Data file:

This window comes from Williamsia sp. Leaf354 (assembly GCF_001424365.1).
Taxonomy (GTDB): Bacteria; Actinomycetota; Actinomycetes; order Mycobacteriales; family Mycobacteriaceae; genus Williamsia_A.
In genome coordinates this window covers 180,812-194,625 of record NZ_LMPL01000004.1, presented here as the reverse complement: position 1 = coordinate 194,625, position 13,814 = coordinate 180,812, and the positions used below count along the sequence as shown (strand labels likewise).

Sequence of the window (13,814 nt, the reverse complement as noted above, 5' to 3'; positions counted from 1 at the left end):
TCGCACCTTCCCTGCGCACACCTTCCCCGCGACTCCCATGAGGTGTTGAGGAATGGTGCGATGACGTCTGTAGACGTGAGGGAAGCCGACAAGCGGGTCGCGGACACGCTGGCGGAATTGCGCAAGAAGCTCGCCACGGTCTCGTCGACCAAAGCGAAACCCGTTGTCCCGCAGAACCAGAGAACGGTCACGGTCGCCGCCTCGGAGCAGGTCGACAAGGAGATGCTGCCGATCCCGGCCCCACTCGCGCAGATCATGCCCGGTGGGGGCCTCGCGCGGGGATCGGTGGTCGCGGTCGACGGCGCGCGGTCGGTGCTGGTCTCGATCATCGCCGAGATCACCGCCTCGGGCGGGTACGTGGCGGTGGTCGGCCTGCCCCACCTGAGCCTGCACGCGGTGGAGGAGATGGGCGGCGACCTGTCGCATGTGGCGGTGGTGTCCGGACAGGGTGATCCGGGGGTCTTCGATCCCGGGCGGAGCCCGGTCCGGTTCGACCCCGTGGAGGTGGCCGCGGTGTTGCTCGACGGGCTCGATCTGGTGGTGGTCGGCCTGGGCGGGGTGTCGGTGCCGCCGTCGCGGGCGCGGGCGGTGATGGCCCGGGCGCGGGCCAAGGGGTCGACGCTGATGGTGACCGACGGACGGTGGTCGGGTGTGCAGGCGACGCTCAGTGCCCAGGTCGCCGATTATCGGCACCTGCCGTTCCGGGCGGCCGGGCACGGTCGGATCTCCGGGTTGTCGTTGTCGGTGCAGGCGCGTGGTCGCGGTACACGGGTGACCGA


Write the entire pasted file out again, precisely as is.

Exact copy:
This window comes from Williamsia sp. Leaf354 (assembly GCF_001424365.1).
Taxonomy (GTDB): Bacteria; Actinomycetota; Actinomycetes; order Mycobacteriales; family Mycobacteriaceae; genus Williamsia_A.
In genome coordinates this window covers 180,812-194,625 of record NZ_LMPL01000004.1, presented here as the reverse complement: position 1 = coordinate 194,625, position 13,814 = coordinate 180,812, and the positions used below count along the sequence as shown (strand labels likewise).

Sequence of the window (13,814 nt, the reverse complement as noted above, 5' to 3'; positions counted from 1 at the left end):
TCGCACCTTCCCTGCGCACACCTTCCCCGCGACTCCCATGAGGTGTTGAGGAATGGTGCGATGACGTCTGTAGACGTGAGGGAAGCCGACAAGCGGGTCGCGGACACGCTGGCGGAATTGCGCAAGAAGCTCGCCACGGTCTCGTCGACCAAAGCGAAACCCGTTGTCCCGCAGAACCAGAGAACGGTCACGGTCGCCGCCTCGGAGCAGGTCGACAAGGAGATGCTGCCGATCCCGGCCCCACTCGCGCAGATCATGCCCGGTGGGGGCCTCGCGCGGGGATCGGTGGTCGCGGTCGACGGCGCGCGGTCGGTGCTGGTCTCGATCATCGCCGAGATCACCGCCTCGGGCGGGTACGTGGCGGTGGTCGGCCTGCCCCACCTGAGCCTGCACGCGGTGGAGGAGATGGGCGGCGACCTGTCGCATGTGGCGGTGGTGTCCGGACAGGGTGATCCGGGGGTCTTCGATCCCGGGCGGAGCCCGGTCCGGTTCGACCCCGTGGAGGTGGCCGCGGTGTTGCTCGACGGGCTCGATCTGGTGGTGGTCGGCCTGGGCGGGGTGTCGGTGCCGCCGTCGCGGGCGCGGGCGGTGATGGCCCGGGCGCGGGCCAAGGGGTCGACGCTGATGGTGACCGACGGACGGTGGTCGGGTGTGCAGGCGACGCTCAGTGCCCAGGTCGCCGATTATCGGCACCTGCCGTTCCGGGCGGCCGGGCACGGTCGGATCTCCGGGTTGTCGTTGTCGGTGCAGGCGCGTGGTCGCGGTACACGGGTGACCGA